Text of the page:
This Economy Kills: Healing the Human Environment in Pope Francis's Fratelli Tutti (Brothers & Sisters All) / Sister Helen Alford
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Shortly after Jorge Mario Bergoglio became Pope Francis in March 2013, he released an exhortation, very similar to an encyclical, but addressed to a Christian audience. "Evangelii Guadium” or the "Joy of the Gospel,” begins by articulating the most pressing challenges for the contemporary Church. First on his list is the economy of exclusion. What does he mean by that? He writes:
Just as the commandment “Thou shalt not kill” sets a clear limit in order to safeguard the value of human life, today we also have to say “thou shalt not” to an economy of exclusion and inequality. Such an economy kills. How can it be that it is not a news item when an elderly homeless person dies of exposure, but it is news when the stock market loses two points? This is a case of exclusion. Can we continue to stand by when food is thrown away while people are starving? This is a case of inequality. Today everything comes under the laws of competition and the survival of the fittest, where the powerful feed upon the powerless. As a consequence, masses of people find themselves excluded and marginalized: without work, without possibilities, without any means of escape. (Evangelii Gaudium)
Sister Helen Alford reflects on the economic implications of Pope Francis's Fratelli Tutti, including concerns about unrestrained free markets, the importance of allowing human life and dignity to frame our economic policy, what behavioral economics tells us about human relationality, and how we can understand the big picture of politics, economics, faith, and flourishing operating in Catholic social thought. Interview by Ryan McAnnally-Linz.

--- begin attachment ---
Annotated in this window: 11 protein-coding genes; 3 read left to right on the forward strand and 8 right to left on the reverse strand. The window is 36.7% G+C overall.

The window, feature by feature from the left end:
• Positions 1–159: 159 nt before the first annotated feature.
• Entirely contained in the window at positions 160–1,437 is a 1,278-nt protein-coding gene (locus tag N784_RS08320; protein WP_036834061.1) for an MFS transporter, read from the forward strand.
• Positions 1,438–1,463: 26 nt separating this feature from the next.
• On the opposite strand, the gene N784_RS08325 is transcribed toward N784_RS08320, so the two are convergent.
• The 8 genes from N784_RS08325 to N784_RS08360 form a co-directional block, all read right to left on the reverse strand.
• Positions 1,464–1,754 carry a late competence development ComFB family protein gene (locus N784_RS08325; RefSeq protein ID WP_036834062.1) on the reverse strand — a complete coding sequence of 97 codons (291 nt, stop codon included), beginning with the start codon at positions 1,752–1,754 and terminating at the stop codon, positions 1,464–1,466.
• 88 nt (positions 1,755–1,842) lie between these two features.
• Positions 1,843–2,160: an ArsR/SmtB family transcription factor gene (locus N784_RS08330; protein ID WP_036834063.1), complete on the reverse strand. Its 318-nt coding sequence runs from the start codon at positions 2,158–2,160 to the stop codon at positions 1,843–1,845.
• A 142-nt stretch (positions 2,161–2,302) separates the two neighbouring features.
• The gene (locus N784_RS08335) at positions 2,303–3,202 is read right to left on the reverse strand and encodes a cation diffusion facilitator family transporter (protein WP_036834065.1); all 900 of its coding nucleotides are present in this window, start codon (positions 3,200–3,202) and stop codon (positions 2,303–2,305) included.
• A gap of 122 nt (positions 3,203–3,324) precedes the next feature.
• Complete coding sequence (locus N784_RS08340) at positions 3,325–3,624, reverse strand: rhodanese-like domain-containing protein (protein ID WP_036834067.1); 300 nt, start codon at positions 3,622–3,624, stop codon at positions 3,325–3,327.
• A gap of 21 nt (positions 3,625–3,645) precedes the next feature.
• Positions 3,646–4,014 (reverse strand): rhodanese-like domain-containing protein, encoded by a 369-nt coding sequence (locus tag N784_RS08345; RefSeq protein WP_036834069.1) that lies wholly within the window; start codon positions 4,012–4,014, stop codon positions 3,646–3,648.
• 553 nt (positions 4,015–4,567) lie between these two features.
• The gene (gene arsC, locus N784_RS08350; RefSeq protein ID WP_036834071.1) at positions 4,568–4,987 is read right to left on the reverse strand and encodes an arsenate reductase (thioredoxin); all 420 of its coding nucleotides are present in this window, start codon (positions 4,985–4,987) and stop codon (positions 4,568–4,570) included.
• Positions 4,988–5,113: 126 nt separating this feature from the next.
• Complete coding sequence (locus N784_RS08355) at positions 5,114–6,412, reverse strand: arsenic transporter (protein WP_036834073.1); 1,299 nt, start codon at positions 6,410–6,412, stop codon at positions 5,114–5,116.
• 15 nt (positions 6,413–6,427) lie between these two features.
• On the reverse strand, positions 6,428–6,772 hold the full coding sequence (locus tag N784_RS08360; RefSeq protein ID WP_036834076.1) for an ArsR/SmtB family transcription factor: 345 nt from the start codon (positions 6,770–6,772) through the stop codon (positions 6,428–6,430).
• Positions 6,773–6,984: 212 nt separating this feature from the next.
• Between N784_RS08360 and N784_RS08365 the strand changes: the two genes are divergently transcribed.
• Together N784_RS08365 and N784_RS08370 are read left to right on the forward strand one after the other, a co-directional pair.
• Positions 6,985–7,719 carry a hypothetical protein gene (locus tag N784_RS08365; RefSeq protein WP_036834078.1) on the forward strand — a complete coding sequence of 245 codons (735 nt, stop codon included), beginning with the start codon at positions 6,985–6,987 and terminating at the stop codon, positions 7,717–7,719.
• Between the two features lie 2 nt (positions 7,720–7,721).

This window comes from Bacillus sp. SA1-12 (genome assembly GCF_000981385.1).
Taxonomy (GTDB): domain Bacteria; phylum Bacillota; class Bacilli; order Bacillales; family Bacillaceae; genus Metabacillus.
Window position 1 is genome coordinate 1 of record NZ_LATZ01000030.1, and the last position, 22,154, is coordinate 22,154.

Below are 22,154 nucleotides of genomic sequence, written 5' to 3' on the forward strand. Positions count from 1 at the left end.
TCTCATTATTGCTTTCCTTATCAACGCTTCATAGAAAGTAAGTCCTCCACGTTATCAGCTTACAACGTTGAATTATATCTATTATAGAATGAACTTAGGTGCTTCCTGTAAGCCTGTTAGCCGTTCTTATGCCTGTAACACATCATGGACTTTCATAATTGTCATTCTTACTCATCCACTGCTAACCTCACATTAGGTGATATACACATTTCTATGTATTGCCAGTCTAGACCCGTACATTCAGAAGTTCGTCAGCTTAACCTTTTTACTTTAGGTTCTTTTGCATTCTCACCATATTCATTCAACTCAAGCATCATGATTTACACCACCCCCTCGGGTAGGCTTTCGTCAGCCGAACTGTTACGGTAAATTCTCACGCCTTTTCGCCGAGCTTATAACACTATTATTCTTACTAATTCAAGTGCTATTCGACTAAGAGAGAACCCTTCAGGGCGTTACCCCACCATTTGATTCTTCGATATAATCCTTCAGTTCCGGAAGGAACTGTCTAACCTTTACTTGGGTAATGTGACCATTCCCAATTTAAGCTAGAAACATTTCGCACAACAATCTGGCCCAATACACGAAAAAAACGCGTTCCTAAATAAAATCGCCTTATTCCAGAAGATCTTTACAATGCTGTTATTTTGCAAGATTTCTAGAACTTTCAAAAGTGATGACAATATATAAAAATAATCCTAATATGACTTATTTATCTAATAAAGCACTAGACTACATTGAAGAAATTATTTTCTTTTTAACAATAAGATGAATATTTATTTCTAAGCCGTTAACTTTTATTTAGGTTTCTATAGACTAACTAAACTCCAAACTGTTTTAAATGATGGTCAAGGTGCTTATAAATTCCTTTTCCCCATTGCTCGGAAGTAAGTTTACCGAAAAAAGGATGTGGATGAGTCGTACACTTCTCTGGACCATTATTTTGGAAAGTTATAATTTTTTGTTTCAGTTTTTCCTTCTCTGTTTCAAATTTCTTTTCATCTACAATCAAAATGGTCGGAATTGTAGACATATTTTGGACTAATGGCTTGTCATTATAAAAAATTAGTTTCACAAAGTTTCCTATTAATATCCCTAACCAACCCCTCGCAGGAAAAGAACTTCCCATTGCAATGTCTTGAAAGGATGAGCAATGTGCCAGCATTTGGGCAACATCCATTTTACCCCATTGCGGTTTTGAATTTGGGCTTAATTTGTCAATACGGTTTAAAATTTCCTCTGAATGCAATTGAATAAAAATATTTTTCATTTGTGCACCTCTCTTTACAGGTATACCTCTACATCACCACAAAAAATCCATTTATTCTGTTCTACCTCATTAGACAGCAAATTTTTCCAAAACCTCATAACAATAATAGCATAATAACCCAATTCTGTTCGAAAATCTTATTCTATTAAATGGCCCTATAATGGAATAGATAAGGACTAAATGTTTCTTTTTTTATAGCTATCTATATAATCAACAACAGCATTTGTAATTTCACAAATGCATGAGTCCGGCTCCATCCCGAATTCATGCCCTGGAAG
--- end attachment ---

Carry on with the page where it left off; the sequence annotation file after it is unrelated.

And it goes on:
- What is the goal of Fratelli Tutti? (And understanding it in light of 2015’s Laudato Si: Care of Our Common Home.)
- Integral ecology: how we relate to each other in our nature environment (ecology) and human environment (economy)
- Ecology and economy share a common root: oikos (home)
- An economy that puts life and human dignity at the center, which also means respect for the environment
- The economic donut principle: the inner ring is social minimum to take care of all people, the outer ring is the environmental ceiling for impact. We need to live within the donut!
- "Fratelli tutti wants to see the economy as situated within a bigger vision of human development"
- Economy is like the foundation of a house, it’s not built for its own sake, but to support the whole house and the people in it. The economy must serve the common good—for all of us, in an integrated way.
- The primacy of politics: "We need a political order that’s going to give proper direction to the economy."
- "We see how difficult it is to make a political system function today."
- The economy is a good tool but a bad master. It must serve, not rule.
- The problem with unrestrained free markets
- Understanding the vision of human flourishing implied in the free market economy
- "The Ultimatum Game": An experiment in behavioral economics
- Relational beings in the economy; relationships really count in economic interactions
- Beings in relation; understanding the humanity at the core of economics
- How theology, biology, and economics all suggest cooperation and relationally is built into human beings.
- Long term ideas that impact our concept of work and the human person
- Rarum novarum and solidarity between workers and owners, and solidarity between workers together
- Solidarity as a strategy for affirming dignity among all humanity
- "The shape of human flourishing and how to reach it"—Charles Taylor on Fratelli Tutti
- "Let us dream as a single human family.” Pope Francis
- What is Pope Francis’s vision for a full and flourishing life?
- Human rights, human development and resources, moral and spiritual goods
- Increasing diversity, having dialogue with each other and living together in real encounter, loving each other within diversity